Killing Lennie “You hadda, George. I swear you hadda” (Steinbeck 107). Slim, one of the main characters in Steinbeck’s, Of Mice and Men, says this to George as they walk away from Lennie’s body. Slim helps George realize that he did the right thing by killing Lennie himself instead of letting someone else do it before he did.
George did not have to shoot Lennie, it was a choice. There was no place for mercy. Poor Lennie could have lived on and done what he had wanted, he could have just went and done his own thing without being harmed or anyone harming him, but George shot him and Lennie can not do any of those things. In conclusion, Lennie’s death was a murder.
Continuing on the point, another reason that it was good for George to be the one that would slain Lennie is because he was dangerous. Throughout the whole story Lennie proves with his actions he makes that he is a menace to society. “.. And
I believe George should have killed Lennie because he has hurt people, can’t control himself, and would have probably ended up in a horrible mental institution anyway. Despite Lennie’s seemingly innocent nature, he hurts many people and animals throughout the story. He would pet mice and break their tiny bodies. He had a puppy and killed it for trying to bite him.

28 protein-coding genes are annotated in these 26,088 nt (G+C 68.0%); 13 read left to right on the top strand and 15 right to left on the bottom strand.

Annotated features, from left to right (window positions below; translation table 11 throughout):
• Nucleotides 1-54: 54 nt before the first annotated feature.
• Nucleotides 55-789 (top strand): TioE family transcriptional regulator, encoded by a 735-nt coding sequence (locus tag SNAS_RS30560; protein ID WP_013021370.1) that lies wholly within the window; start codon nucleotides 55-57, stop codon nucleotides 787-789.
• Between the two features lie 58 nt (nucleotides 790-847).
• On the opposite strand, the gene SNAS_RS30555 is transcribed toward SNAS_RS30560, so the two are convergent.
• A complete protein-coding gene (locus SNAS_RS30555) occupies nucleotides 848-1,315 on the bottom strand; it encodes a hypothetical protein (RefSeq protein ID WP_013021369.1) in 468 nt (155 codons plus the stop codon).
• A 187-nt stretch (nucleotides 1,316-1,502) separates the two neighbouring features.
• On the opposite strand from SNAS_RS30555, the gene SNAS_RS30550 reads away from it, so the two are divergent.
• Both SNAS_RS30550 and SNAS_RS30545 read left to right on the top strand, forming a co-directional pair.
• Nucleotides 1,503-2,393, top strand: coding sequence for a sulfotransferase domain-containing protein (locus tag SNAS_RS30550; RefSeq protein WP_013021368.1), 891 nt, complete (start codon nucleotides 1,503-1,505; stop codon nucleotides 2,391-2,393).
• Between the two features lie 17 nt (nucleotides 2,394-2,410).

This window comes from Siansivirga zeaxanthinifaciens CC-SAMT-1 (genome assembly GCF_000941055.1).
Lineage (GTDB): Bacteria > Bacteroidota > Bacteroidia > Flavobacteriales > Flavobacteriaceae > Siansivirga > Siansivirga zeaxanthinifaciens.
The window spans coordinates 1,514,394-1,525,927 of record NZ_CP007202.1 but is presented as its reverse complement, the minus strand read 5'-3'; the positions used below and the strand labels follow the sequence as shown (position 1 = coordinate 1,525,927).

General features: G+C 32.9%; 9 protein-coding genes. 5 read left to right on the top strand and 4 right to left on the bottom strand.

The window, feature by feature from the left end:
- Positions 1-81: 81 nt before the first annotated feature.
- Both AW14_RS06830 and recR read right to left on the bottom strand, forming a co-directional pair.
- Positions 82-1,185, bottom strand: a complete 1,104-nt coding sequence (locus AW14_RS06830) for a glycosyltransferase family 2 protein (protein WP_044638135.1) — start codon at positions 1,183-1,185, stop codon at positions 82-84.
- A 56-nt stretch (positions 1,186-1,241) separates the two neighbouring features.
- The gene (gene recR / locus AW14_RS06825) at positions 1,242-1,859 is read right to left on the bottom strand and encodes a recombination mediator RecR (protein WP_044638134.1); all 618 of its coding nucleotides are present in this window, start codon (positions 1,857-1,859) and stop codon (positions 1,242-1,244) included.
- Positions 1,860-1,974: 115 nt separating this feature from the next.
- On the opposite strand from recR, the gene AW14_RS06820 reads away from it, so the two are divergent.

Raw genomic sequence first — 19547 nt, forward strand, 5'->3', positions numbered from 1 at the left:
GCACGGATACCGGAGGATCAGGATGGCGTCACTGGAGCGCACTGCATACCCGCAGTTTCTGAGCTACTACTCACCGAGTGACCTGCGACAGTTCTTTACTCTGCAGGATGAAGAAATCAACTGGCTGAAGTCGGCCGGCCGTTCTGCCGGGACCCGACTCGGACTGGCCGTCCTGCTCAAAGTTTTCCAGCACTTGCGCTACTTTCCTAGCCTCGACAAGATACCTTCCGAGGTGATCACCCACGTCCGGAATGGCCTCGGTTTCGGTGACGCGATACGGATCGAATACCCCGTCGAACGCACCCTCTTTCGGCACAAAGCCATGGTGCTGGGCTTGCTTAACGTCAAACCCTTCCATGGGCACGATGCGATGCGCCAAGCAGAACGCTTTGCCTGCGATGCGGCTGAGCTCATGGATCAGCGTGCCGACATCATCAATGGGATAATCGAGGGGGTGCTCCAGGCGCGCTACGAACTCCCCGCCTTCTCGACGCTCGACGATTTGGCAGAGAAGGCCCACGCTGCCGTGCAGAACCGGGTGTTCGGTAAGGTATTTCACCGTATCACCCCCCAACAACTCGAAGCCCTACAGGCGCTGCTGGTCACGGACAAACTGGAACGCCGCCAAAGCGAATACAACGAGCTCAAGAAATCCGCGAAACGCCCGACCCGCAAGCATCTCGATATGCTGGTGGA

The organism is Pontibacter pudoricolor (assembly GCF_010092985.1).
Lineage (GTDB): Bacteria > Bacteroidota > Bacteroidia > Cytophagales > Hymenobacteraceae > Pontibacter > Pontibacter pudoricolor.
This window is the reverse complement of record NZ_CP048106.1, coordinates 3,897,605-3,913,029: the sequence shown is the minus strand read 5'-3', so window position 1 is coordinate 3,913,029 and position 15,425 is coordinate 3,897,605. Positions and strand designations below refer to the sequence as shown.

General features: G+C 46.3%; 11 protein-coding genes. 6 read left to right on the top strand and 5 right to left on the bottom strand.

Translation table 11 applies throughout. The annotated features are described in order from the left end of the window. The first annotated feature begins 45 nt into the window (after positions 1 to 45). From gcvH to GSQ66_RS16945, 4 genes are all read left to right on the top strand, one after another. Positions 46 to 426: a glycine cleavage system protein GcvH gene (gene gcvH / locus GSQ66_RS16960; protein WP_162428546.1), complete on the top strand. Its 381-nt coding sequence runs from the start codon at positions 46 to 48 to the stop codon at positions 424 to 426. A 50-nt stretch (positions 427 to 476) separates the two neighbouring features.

Lennie is a gentle guy who can 't really control his reactions while in a sudden moment. He makes mistakes very quickly to where he can 't control the outcome. He is a strong guy who isn 't very smart, he lets george do all the thinking out of there group. And his short of intelligence escapes him when he gets into a serious matter. He makes a lot of mistakes very often, but he gets by because everyone knows how he is.
George was a good worker, but Lennie was an amazing worker with a tenacious work ethic and stamina. Lennie had incredible strength, but sometimes he did not understand just how massive he was. Many times throughout the book Lennie is caught hurting people or killing animals on accident. The biggest reason Lennie should not have been killed was because he was a major asset in the working force. That means he could have helped continue to bring in money towards the farm they dreamed about operating someday.
Lennie killed, the farm owners son, Curley’s wife by accident. The whole situation causes George to make a life changing decision; to kill Lennie or not kill him. He makes the choice of killing him. Many people believe George was justified in killing someone very close to him, his best friend, Lennie because he would have had a slow, painful death if he had not. Others believe he was not justified in killing him.
Another reason Lennie should not have been killed for what he did was because Lennie doesn't know his own strength. George should not have killed Lennie because he should of taught him that he is stronger, when the first accident happened in Weed. George should have taught Lennie how to control himself when he was little.